TACLOBAN, Philippines (AP) — A United States aircraft carrier was steaming toward the typhoon-ravaged eastern Philippines on Tuesday to add muscle to relief efforts that have yet to fully begin four days after the disaster.
The USS George Washington was expected to arrive off the coast in about two days, according to the Pentagon. A similar sized US ship, and its fleet of helicopters capable of dropping tons of water daily and evacuating wounded, was credited with saving scores of lives after the 2004 Asian tsunami.
Authorities estimate the typhoon killed 10,000 or more people when it made landfall Friday.
In the worst-hit areas, bloated bodies lay uncollected and uncounted in the streets and desperate survivors pleaded for food, water and medicine as rescue workers took on a daunting task in the typhoon-battered islands of the Philippines.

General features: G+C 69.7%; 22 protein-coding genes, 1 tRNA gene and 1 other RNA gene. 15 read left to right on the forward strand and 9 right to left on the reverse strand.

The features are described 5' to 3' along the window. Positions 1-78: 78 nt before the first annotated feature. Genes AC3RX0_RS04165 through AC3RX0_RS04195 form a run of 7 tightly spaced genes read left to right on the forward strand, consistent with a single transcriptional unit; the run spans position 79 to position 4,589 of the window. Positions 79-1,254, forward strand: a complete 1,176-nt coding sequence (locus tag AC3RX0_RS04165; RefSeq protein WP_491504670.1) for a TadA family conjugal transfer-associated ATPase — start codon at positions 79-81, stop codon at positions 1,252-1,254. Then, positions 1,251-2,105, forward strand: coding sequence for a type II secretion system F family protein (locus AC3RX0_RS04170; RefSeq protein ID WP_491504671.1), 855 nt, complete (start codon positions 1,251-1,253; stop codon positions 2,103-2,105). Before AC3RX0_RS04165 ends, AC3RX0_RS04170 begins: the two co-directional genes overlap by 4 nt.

The hard-hit city of Tacloban resembled a garbage dump from the air, with only a few concrete buildings left standing in the wake of one of the most powerful storms to ever hit land, packing 147-mph winds and whipping up 20-foot walls of seawater that tossed ships inland and swept many out to sea.
"Help. SOS. We need food," read a message painted by a survivor in large letters on the ravaged city's port, where water lapped at the edge.
There was no one to carry away the dead, which lay rotting along the main road from the airport to Tacloban, the worst-hit city along the country's remote eastern seaboard.
At a small naval base, eight swollen corpses — including that of a baby — were submerged in water brought in by the storm. Officers had yet to move them, saying they had no body bags or electricity to preserve them.
Authorities estimated the typhoon killed 10,000 or more people, but with the slow pace of recovery, the official death toll three days after the storm made landfall remained at 942.
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